start using more memory for buffering if there's a lot of movement in
the image, but being slightly faster than realtime means it should
catch up again once the movement settles down.

> Also, I'm sure `mpeg2video` does not support encoding presets. If you
> want fast encoding, you may want to try `libx264` with `-preset
> ultrafast`, `-tune stillimage` and `-deblock 0:0`, since that can be
> faster than MPEG-2 depending on your CPU architecture, and maybe more
> efficient.

I tried this however it makes no difference to the encoding speed on
the Intel NUC platform I'm using (Intel i3 @ 2.1GHz).  I did end up
switching to libx264 now that I realise it's no slower, as this matches
the format of the other files I'm getting from my other cameras,
however there was unfortunately no speed increase just from changing
the codec.  The stillimage tuning option did provide a noticeable speed
boost though.

> If available on your platform, you may also want to try
> hardware-accelerated H 264 encoding APIs. You can find some info
> here: https://trac.ffmpeg.org/wiki/HWAccelIntro (note: you may have
> to compile a custom build of FFmpeg to enable this feature, as
> pre-built ones aren't usually compiled for it.

I have thought about this as the video is coming from a Raspberry Pi,
which apparently has hardware H264 encoding now.  I am not sure if it
has enough power to encode two H264 streams at the same time (both the
Pi camera and the MJPEG USB camera that is the root cause of this issue)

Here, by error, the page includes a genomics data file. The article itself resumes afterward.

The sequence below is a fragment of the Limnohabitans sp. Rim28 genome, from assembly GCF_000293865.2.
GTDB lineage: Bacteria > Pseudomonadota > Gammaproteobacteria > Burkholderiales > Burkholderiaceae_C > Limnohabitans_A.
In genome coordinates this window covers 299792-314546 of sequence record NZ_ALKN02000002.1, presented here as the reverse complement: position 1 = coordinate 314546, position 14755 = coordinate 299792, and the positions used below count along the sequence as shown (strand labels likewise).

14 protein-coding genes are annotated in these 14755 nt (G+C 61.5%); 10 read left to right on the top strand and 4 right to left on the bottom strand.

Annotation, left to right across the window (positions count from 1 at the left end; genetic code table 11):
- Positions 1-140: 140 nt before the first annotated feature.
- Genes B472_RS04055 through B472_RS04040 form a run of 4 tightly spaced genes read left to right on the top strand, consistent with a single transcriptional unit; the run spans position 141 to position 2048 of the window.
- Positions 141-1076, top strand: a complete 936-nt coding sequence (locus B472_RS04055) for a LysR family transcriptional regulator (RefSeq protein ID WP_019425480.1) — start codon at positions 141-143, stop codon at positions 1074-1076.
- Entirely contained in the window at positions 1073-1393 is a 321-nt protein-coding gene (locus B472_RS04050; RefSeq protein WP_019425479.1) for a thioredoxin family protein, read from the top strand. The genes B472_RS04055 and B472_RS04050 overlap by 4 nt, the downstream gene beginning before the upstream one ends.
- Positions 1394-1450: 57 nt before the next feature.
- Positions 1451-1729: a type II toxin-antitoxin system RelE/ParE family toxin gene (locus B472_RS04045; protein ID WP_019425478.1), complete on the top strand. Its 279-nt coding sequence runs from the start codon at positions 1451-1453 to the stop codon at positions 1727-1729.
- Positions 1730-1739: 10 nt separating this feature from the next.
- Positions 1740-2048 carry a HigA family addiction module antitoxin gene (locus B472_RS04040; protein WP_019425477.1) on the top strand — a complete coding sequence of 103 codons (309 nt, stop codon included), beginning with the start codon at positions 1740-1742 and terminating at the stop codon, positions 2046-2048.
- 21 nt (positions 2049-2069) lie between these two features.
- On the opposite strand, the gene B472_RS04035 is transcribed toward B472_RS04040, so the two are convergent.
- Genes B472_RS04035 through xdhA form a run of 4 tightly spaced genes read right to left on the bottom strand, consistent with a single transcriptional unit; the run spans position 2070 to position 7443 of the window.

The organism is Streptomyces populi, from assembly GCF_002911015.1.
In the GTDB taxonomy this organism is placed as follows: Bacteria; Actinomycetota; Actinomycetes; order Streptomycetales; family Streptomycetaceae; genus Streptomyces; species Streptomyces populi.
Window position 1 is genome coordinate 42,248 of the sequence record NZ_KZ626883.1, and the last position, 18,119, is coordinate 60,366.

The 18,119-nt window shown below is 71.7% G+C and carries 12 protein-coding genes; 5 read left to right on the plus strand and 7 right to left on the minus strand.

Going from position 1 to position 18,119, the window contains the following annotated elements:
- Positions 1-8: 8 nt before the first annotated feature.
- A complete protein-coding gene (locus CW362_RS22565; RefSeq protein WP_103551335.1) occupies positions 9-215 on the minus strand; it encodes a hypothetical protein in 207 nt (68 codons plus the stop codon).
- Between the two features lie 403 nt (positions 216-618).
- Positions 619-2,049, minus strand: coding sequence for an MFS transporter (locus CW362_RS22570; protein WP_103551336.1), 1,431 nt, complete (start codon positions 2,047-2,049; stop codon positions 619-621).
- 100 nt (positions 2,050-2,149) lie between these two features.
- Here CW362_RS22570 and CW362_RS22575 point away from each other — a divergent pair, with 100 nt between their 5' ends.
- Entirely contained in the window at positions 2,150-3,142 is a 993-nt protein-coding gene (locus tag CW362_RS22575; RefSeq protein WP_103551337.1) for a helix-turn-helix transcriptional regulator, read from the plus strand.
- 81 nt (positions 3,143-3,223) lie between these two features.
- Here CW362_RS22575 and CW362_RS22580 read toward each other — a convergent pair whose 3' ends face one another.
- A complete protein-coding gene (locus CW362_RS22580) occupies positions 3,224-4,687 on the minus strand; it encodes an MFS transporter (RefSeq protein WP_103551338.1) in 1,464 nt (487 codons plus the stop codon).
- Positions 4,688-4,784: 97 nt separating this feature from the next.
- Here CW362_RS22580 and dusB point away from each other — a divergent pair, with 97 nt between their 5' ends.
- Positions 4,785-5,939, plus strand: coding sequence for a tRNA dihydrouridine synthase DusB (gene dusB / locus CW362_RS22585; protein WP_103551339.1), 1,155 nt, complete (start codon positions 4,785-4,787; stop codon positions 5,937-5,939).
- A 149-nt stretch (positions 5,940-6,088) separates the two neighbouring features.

but if it can, that will probably be the best option.

Thanks again for your help!

Cheers,
Adam.


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Re: How to drop frames to limit memory usage (or keep latency low)?

Carl Zwanzig
In reply to this post by Adam Nielsen
On 4/3/2018 8:55 PM, Adam Nielsen wrote:

> I've had a look through the manpage but I can't find any options that
> can do this.  The -r and -vsync options seem to only drop frames to
> match a constant framerate (rather than trying to minimise latency) and
> -frame_drop_threshold looks to be similar, keeping up with timestamps
> rather than affecting latency.

Do you -need- full-rate motion?

It sounds like you need to drop frames to match a constant FR that you then
transcode. You might be able to use the framestep filter to discard every
other frame, transcode, then use -r to set the desired output rate which
will dup frames to fill the time. (I have not tried this myself.)

There's a some vaguely apropos answer regarding framestep at
https://video.stackexchange.com/questions/16552/4x-resample-videoframes-using-ffmpeg.

Later,

z!
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Re: How to drop frames to limit memory usage (or keep latency low)?

Adam Nielsen
> Do you -need- full-rate motion?

No, but it would be nice if I could automatically get a variable
framerate based on whatever the CPU can handle.

> It sounds like you need to drop frames to match a constant FR that you then
> transcode. You might be able to use the framestep filter to discard every
> other frame, transcode, then use -r to set the desired output rate which
> will dup frames to fill the time. (I have not tried this myself.)

This seems to be the best solution.  Since my last post I haven't run
into a single memory issue since dropping back to 15fps instead of
30fps (although I'm using "-vf fps=15" instead).  Problem solved!

Cheers,
Adam.